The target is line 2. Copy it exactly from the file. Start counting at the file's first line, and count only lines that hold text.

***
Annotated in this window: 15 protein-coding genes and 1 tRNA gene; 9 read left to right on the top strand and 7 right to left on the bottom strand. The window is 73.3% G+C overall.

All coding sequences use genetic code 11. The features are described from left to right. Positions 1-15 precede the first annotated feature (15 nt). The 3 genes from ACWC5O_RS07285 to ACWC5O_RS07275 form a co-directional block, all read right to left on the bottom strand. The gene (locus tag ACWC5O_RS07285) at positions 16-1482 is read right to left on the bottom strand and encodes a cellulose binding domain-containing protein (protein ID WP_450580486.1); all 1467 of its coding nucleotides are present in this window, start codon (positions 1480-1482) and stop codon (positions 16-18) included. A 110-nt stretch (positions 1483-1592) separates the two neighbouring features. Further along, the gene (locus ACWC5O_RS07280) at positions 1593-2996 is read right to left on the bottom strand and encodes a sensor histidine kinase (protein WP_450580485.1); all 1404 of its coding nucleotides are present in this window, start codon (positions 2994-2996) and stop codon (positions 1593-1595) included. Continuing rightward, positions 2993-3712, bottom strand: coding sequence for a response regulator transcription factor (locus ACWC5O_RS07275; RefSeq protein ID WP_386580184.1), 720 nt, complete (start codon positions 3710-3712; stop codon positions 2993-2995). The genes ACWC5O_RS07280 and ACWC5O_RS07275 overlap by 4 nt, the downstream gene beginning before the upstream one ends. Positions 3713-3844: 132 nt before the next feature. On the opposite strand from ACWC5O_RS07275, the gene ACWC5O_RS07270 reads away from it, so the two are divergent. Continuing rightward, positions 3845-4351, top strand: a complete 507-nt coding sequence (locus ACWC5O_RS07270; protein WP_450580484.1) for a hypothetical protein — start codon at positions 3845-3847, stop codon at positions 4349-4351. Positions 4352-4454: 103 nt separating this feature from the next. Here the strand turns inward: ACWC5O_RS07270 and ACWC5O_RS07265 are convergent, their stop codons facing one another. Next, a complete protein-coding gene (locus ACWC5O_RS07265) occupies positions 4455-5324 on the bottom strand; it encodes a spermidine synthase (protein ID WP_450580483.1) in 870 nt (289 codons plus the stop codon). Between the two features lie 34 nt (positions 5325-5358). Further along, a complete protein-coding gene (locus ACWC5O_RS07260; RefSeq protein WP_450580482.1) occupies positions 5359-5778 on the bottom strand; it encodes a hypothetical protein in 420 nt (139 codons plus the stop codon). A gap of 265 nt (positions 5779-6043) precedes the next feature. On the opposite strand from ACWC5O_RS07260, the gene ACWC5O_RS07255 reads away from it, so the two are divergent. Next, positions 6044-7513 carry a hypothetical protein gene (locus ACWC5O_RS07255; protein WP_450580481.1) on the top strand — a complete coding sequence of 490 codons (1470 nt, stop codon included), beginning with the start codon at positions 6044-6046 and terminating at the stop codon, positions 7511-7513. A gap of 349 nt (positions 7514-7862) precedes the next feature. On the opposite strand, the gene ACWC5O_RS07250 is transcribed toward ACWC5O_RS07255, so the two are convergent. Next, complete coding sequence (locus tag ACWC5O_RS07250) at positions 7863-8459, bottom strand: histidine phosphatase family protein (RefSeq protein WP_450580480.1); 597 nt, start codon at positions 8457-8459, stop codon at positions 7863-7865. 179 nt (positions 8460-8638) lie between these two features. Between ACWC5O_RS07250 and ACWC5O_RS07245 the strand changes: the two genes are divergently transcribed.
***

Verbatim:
All coding sequences use genetic code 11. The features are described from left to right. Positions 1-15 precede the first annotated feature (15 nt). The 3 genes from ACWC5O_RS07285 to ACWC5O_RS07275 form a co-directional block, all read right to left on the bottom strand. The gene (locus tag ACWC5O_RS07285) at positions 16-1482 is read right to left on the bottom strand and encodes a cellulose binding domain-containing protein (protein ID WP_450580486.1); all 1467 of its coding nucleotides are present in this window, start codon (positions 1480-1482) and stop codon (positions 16-18) included. A 110-nt stretch (positions 1483-1592) separates the two neighbouring features. Further along, the gene (locus ACWC5O_RS07280) at positions 1593-2996 is read right to left on the bottom strand and encodes a sensor histidine kinase (protein WP_450580485.1); all 1404 of its coding nucleotides are present in this window, start codon (positions 2994-2996) and stop codon (positions 1593-1595) included. Continuing rightward, positions 2993-3712, bottom strand: coding sequence for a response regulator transcription factor (locus ACWC5O_RS07275; RefSeq protein ID WP_386580184.1), 720 nt, complete (start codon positions 3710-3712; stop codon positions 2993-2995). The genes ACWC5O_RS07280 and ACWC5O_RS07275 overlap by 4 nt, the downstream gene beginning before the upstream one ends. Positions 3713-3844: 132 nt before the next feature. On the opposite strand from ACWC5O_RS07275, the gene ACWC5O_RS07270 reads away from it, so the two are divergent. Continuing rightward, positions 3845-4351, top strand: a complete 507-nt coding sequence (locus ACWC5O_RS07270; protein WP_450580484.1) for a hypothetical protein — start codon at positions 3845-3847, stop codon at positions 4349-4351. Positions 4352-4454: 103 nt separating this feature from the next. Here the strand turns inward: ACWC5O_RS07270 and ACWC5O_RS07265 are convergent, their stop codons facing one another. Next, a complete protein-coding gene (locus ACWC5O_RS07265) occupies positions 4455-5324 on the bottom strand; it encodes a spermidine synthase (protein ID WP_450580483.1) in 870 nt (289 codons plus the stop codon). Between the two features lie 34 nt (positions 5325-5358). Further along, a complete protein-coding gene (locus ACWC5O_RS07260; RefSeq protein WP_450580482.1) occupies positions 5359-5778 on the bottom strand; it encodes a hypothetical protein in 420 nt (139 codons plus the stop codon). A gap of 265 nt (positions 5779-6043) precedes the next feature. On the opposite strand from ACWC5O_RS07260, the gene ACWC5O_RS07255 reads away from it, so the two are divergent. Next, positions 6044-7513 carry a hypothetical protein gene (locus ACWC5O_RS07255; protein WP_450580481.1) on the top strand — a complete coding sequence of 490 codons (1470 nt, stop codon included), beginning with the start codon at positions 6044-6046 and terminating at the stop codon, positions 7511-7513. A gap of 349 nt (positions 7514-7862) precedes the next feature. On the opposite strand, the gene ACWC5O_RS07250 is transcribed toward ACWC5O_RS07255, so the two are convergent. Next, complete coding sequence (locus tag ACWC5O_RS07250) at positions 7863-8459, bottom strand: histidine phosphatase family protein (RefSeq protein WP_450580480.1); 597 nt, start codon at positions 8457-8459, stop codon at positions 7863-7865. 179 nt (positions 8460-8638) lie between these two features. Between ACWC5O_RS07250 and ACWC5O_RS07245 the strand changes: the two genes are divergently transcribed.